Previous Challenge Entry (Level 4 – Masters)
Topic: GOING HOME (from vacation) (09/03/15)
- TITLE: Valuable Possessions
By Cindy Duncan
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After six full days of sun, salt water, sand, and seafood, we all looked forward to the same thing. Going home. They say “Home is where the heart is,” and ours was in that little frame house in the woods where we were safe and secure from the outside world. At least that’s how we felt at the time.
After we packed our bags, our three sons helped load the car. I should have recognized at that point that this was no ordinary day. Even four-year old Joey wheeled his new Batman suitcase across the parking lot and waited patiently for his older brother Jake to put it into the car. He then climbed into his seat and announced, “I ready.”
As we began our journey home, there was much talk about the highlights of our vacation, with everyone sharing their favorite activity of the week. Jake, at fifteen, liked watching the girls and devouring the food. That was no surprise. Justin was just twelve so he preferred riding the waves and throwing the football to watching girls. But he agreed with Jake about the food. Little Joey’s favorite pastime was building sandcastles with his dad, while mine was lying in the sun reading my book. In typical dad fashion, my husband’s favorite part was just watching all of us have a good time.
As the palm trees gave way to pines, our conversation changed from vacation to home. “Can you make spaghetti when we get home?” asked Jake. “I kinda miss your cooking, Mom.”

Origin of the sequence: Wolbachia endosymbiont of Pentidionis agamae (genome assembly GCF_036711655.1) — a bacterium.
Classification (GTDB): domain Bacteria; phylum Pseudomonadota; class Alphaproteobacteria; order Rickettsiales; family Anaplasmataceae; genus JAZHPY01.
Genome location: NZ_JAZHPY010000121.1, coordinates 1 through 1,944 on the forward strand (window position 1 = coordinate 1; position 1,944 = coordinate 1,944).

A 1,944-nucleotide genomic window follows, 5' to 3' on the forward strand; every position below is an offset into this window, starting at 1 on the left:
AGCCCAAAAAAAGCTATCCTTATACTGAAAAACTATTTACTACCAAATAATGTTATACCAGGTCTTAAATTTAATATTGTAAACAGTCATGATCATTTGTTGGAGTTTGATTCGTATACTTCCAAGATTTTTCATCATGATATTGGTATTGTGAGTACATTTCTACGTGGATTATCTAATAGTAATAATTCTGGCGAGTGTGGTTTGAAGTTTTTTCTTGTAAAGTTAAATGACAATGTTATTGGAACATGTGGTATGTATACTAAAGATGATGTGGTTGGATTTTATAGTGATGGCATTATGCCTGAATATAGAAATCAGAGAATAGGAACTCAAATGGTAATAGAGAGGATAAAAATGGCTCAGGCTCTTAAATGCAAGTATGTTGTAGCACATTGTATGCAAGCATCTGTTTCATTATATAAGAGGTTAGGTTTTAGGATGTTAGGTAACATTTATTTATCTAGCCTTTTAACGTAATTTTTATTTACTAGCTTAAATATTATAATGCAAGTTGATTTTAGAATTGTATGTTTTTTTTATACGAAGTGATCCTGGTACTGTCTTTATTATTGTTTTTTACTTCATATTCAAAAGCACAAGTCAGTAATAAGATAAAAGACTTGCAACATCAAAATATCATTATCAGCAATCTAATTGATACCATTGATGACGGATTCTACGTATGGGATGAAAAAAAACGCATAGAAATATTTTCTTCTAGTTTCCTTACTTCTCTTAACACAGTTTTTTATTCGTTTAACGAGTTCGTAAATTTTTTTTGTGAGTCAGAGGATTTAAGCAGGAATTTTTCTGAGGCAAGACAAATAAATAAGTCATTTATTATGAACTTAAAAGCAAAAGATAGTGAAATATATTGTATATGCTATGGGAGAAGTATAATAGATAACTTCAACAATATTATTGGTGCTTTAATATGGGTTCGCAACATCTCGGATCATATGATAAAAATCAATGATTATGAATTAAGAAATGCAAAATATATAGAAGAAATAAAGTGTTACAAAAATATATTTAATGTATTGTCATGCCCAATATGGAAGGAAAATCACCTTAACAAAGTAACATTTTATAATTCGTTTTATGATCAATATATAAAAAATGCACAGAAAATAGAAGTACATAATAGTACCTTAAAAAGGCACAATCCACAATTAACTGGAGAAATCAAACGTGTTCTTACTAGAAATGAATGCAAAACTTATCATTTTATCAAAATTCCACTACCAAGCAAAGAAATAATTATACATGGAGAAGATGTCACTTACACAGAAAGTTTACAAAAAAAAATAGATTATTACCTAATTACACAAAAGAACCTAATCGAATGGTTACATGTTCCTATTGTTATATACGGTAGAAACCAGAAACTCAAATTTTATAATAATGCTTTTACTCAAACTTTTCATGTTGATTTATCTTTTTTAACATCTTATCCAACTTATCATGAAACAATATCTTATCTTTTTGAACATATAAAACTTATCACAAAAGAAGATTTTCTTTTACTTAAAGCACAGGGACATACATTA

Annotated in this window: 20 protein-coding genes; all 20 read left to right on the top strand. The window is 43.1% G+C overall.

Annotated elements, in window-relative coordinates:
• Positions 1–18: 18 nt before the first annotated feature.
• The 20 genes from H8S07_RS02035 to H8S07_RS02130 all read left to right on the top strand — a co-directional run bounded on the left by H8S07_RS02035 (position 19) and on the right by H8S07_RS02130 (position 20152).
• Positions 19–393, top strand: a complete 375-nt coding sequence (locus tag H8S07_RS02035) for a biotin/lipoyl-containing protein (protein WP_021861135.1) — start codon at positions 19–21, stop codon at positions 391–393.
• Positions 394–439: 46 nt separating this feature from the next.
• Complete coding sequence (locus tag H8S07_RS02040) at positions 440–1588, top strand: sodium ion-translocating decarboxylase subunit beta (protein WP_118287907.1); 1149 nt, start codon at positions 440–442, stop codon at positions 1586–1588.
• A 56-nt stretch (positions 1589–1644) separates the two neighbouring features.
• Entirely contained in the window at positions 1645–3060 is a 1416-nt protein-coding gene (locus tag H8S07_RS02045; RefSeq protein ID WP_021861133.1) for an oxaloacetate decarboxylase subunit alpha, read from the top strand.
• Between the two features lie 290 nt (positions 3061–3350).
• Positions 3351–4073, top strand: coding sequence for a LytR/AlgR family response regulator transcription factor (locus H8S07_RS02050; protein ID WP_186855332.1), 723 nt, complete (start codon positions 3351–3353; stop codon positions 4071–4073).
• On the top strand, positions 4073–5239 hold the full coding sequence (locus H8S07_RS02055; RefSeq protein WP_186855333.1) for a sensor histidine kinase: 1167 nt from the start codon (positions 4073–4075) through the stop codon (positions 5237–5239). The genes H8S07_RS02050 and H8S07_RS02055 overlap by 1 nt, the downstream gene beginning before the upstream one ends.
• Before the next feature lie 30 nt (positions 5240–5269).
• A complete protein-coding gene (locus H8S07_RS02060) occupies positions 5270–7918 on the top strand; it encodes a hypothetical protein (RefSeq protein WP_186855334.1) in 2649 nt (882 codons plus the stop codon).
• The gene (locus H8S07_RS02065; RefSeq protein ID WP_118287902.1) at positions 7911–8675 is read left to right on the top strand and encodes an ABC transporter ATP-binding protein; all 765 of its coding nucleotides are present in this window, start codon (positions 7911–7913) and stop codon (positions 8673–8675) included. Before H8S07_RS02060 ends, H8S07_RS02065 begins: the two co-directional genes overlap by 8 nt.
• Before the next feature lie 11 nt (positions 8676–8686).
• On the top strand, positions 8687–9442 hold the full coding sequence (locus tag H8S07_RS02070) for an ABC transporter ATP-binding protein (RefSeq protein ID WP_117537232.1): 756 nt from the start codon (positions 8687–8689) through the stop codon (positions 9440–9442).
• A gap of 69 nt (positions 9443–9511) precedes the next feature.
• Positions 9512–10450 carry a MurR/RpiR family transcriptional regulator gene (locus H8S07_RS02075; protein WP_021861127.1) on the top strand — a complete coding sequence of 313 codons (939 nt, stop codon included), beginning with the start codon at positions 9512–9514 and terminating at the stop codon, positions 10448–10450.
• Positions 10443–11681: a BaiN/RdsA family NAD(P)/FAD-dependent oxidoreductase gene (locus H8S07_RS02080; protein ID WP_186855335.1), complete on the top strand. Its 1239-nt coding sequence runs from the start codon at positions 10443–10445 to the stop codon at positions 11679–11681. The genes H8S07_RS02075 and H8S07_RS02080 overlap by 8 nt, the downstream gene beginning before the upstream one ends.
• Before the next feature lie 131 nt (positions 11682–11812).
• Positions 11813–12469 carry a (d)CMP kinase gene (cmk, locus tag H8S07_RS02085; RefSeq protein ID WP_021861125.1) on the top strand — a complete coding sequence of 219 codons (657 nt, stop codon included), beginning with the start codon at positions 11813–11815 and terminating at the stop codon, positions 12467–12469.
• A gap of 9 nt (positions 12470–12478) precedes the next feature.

“Well thanks, Jake…I think.” I replied. “The spaghetti may have to wait until tomorrow night, though. When I get home, I want to crawl into my bed. That hotel bed was way too firm.”
“You sound like Goldilocks, Mommy,” said Joey, “and your bed at home is just right,” he laughed.
As we all shared his laughter, I started to realize that the closer we got to home, the more things felt familiar. But at the same time, a sense of uneasiness grew inside of me with each passing mile.
“I miss my friends,” said Justin. “Maybe I’ll have them all over tomorrow.”
“I miss my Sunday School teacher,” said Joey, as we passed our church. “Can I inbite Miss Watkins ober?”
“You’re a weird kid, Joey,” said Jake, pushing him playfully.
We were only twenty minutes from home at this point, but since I had already stated that a homemade dinner was not going to happen, we stopped for one more fast food meal.
After eating, we headed home. As we pulled into the driveway, my heart skipped a beat. “Is the front door open?” I asked, hoping that one of the boys had just forgotten to close it before we left, but at the same time knowing my husband always checked things like that.
“Yes, it is,” my husband replied, “Stay here.” He and my oldest son broke out into male protective mode, jumping out of the car to investigate. After making sure there was no one still there, they waved us in.
The family room didn’t look much different than when my three boys had spent some time there, but the bedrooms and kitchen were a different story. Drawers were pulled out and had been rummaged through, with clothing strewn everywhere. Our little home, which I had insisted we leave neat and tidy, was in shambles.
Joey began crying, my husband called the police, and we searched our home to determine if anything was missing. We concluded that nothing of value had been stolen, but we still felt violated. After the police had written the report, and we had cleaned up the mess, we sat in the kitchen discussing who could have done such a thing.
“It was theibes,” said Joey. “Miss Watkins said they could break in here. That’s why we should keep our treasures in heaben. The theibes can’t break in there.”
“You’re weird, and smart, Joey,” said Jake, “but apparently we don’t have any treasures here, because they didn’t steal anything. I guess one advantage to not having much is you don’t have much to lose.”
My husband looked around the table and said, “Oh I have plenty to lose, but thank God, my most valuable possessions were at the beach.”
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